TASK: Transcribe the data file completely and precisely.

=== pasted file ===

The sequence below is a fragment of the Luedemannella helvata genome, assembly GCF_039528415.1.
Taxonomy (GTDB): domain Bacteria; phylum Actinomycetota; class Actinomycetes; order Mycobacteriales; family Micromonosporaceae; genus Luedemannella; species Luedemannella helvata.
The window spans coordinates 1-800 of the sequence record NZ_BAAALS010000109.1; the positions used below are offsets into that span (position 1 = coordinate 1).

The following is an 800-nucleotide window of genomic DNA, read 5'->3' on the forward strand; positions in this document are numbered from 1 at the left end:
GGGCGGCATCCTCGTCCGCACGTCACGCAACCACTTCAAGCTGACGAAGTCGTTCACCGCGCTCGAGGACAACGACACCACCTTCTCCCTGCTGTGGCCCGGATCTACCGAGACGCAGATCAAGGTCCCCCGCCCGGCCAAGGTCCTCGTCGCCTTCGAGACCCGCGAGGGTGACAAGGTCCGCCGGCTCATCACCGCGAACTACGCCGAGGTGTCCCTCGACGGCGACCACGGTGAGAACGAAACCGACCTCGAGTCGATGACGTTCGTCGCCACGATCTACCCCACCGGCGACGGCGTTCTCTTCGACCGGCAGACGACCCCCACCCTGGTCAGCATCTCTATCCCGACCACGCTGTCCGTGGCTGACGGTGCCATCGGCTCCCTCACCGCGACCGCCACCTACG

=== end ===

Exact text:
The sequence below is a fragment of the Luedemannella helvata genome, assembly GCF_039528415.1.
Taxonomy (GTDB): domain Bacteria; phylum Actinomycetota; class Actinomycetes; order Mycobacteriales; family Micromonosporaceae; genus Luedemannella; species Luedemannella helvata.
The window spans coordinates 1-800 of the sequence record NZ_BAAALS010000109.1; the positions used below are offsets into that span (position 1 = coordinate 1).

The following is an 800-nucleotide window of genomic DNA, read 5'->3' on the forward strand; positions in this document are numbered from 1 at the left end:
GGGCGGCATCCTCGTCCGCACGTCACGCAACCACTTCAAGCTGACGAAGTCGTTCACCGCGCTCGAGGACAACGACACCACCTTCTCCCTGCTGTGGCCCGGATCTACCGAGACGCAGATCAAGGTCCCCCGCCCGGCCAAGGTCCTCGTCGCCTTCGAGACCCGCGAGGGTGACAAGGTCCGCCGGCTCATCACCGCGAACTACGCCGAGGTGTCCCTCGACGGCGACCACGGTGAGAACGAAACCGACCTCGAGTCGATGACGTTCGTCGCCACGATCTACCCCACCGGCGACGGCGTTCTCTTCGACCGGCAGACGACCCCCACCCTGGTCAGCATCTCTATCCCGACCACGCTGTCCGTGGCTGACGGTGCCATCGGCTCCCTCACCGCGACCGCCACCTACG